Call for support for Ambazonian prisoners of conscience on Prisoners for Peace Day
War Resisters' International has recently been joined by new affiliates. One of the new affiliates of our expanding network is the Ambazonian Prisoners of Conscience Support Network (APOCS Net). On this Prisoners for Peace Day, we feature APOCS Net's work and encourage our followers to write to Ambazonian prisoners of conscience, alongside other prisoners for peace and conscience (see the full list here).
Below is a call for support from APOCS Net explaining their work and encouraging everyone to stand in solidarity with, and write to, Ambazonian prisoners of conscience.
The Ambazonian Prisoners of Conscience Support Network
The Ambazonian Prisoners of Conscience Support Network (APOCS Net) was started in January 2018 by Ambazonian diaspora organizers and allies in South Africa, the United Kingdom and the United States who wanted to help Ambazonians who had been rounded up and imprisoned in secret detention centers of the French Neocolonial regime in Cameroon.
The current generation of Ambazonian Prisoners of Conscience refers to people imprisoned for the expression of their conscientiously held belief that the fundamental human rights of the people of Ambazonia, formerly the United Nations Trust Territory of Southern Cameroons under United Kingdom administration, needs to be respected by all — including the French neo-colonial regime in Cameroon and its allies. The conflict between Ambazonia and Cameroon, which is the basis for the imprisonment of close to 3,000 Ambazonian political prisoners, has it roots in the military occupation of Ambazonia by Cameroon following an ill-fated UN plebiscite on a confederation between the two countries in 1961.
Six decades of disciplined protest have been based on the principles of nonviolence and the slogan “the force of argument, not the argument of force.” The recorded history of repression against indigenous Ambazonians, however, goes as far back as 1891 during the period of German colonization. Legendary leader Mountain King Kuva Likenye was deported from Buea to Wonya Mokumba because of his anti-colonial stance, where he fell ill and died soon after.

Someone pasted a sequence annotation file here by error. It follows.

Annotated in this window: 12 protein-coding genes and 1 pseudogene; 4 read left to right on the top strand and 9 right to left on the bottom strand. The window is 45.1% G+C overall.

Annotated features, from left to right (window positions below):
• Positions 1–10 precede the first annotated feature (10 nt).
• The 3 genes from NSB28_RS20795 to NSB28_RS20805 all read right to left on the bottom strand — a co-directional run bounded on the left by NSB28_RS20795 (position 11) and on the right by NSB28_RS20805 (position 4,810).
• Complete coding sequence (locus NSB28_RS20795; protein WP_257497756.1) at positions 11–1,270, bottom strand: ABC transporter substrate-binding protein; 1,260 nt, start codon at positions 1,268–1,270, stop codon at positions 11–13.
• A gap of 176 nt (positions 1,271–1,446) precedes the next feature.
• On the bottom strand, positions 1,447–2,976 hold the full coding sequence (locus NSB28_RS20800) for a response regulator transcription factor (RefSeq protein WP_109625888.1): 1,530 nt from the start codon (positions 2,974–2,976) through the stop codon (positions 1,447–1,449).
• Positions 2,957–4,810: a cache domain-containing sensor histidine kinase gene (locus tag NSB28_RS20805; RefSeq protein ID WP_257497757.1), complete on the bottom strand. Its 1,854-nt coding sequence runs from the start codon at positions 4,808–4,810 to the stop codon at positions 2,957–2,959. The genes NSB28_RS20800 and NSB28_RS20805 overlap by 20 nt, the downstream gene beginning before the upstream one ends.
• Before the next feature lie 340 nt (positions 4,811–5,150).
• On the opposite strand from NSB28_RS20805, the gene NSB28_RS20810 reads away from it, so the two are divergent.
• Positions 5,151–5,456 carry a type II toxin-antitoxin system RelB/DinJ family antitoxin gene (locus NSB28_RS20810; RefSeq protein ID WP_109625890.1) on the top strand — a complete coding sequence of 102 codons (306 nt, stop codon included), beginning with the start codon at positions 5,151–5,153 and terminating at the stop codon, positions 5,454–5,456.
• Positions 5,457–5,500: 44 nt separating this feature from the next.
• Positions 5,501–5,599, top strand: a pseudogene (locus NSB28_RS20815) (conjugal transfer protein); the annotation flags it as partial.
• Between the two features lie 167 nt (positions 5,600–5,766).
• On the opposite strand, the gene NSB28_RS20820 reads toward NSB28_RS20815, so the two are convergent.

The number of Ambazonian political prisoners has skyrocketed since fall 2016, following nationwide protests to defend the Ambazonian common law–based judicial system from the Cameroonian regime’s attempt to replace it with what amounts to a colonial court system. Click here to read more about the history of the conflict.
Leaders from all corners of Ambazonian civil society have been rounded up in the dragnet that followed this nonviolent uprising — teachers and teachers union leaders (including Vice Principal Penn Terrence and Mr. Wilfred Tassang, organizer with the Ambazonian Teachers’ Union, CAPTAC), lawyers and legal workers union leaders (including Barrister Shufai Berinyuy and Barrister Eyambe Elias, both organizers with the Ambazonia Legal Workers Union), journalists and press union leaders (including Mancho Bibixy, Tsi Conrad, Awah Paul and Felix Ngalim), student union leaders, doctors, and members of the traditional rulers association.
The most high-profile prisoner is Sisiku AyukTabe Julius, an open source tech developer known for his nonviolent leadership and philanthropic work, who in January 2018 was arrested along with his aides while meeting at the Nera Hotel in Nigeria, and forcibly returned to Cameroon in violation of the international legal principle of nonrefoulement.
In March 2019, the Federal High Court of Nigeria ruled that the abduction and deportation of these “Nera 10” and other prisoners by Nigerian authorities was illegal within Nigeria, and a violation of international law, and that they should be immediately released and returned to Nigeria. Yet they are still being imprisoned by the Cameroon regime.
These prisoners of conscience continue to provide leadership from behind bars, and APOCS Net works to support their physical and emotional well-being, to gather and disseminate information that is relevant to their struggle, and to organize solidarity actions in consultation with their needs and campaigns. We also work to support imprisoned human rights defenders in Cameroon, such as the Kamto 203 and l’Association pour la Défense des Droits des Etudiants au Cameroun (ADDEC), as well as other political prisoners in the rest of the Francafrique controlled territories. APOCS Net actively seeks to contribute to the building of a global network in solidarity with imprisoned human rights defenders all over the world.
Below is information on how you can write to the Ambazonian prisoners of conscience named in this article. Follow the links to read more.
The Nera 10: https://ambazoniapocs.net/node/19
- Mr. Julius AyukTabe — American University of Nigeria in Yola, North Eastern Nigeria
- Mr. Wilfred Tassang — organizer with the Ambazonia teachers Union, CAPTAC
- Professor Augustine Awasum — Ahmadu Bello University, Zaria, Northern Nigeria
- Dr. Cornelius Njikimpi Kwanga — Umaru Musa Yar’adua University in Katsina, Nigeria
- Dr. Henry Kimeng — Ahmadu Bello University, Nigeria
- Dr. Fidelis Ndeh-Che — American University of Nigeria in Yola, North Eastern Nigeria
- Dr. Egbe Ogork — Associate Professor, Bayero University in Kano
- Barrister Shufai Berinyuy — Organizer with the Ambazonia Legal workers Union
- Barrister Eyambe Elias — Organizer with the Ambazonia Legal workers Union
- Dr. Nfor Ngalla Nfor — Ambazonia Civil Society leader
Write to the Nera 10 prisoners at the following address:
Prison Principale Kondengui Yaoundé
B. P 100, YAOUNDÉ
NOTE: write to each prisoner individually, using their individual names; do not use the term Nera 10!
- Penn Terrence: https://ambazoniapocs.net/node/11
- Mancho Bibixy, Tsi Conrad and others: https://ambazoniapocs.net/node/8
Write to Penn, Mancho and Tsi at:
Prison Principale Kondengui Yaoundé
B. P 100, YAOUNDÉ
Add new comment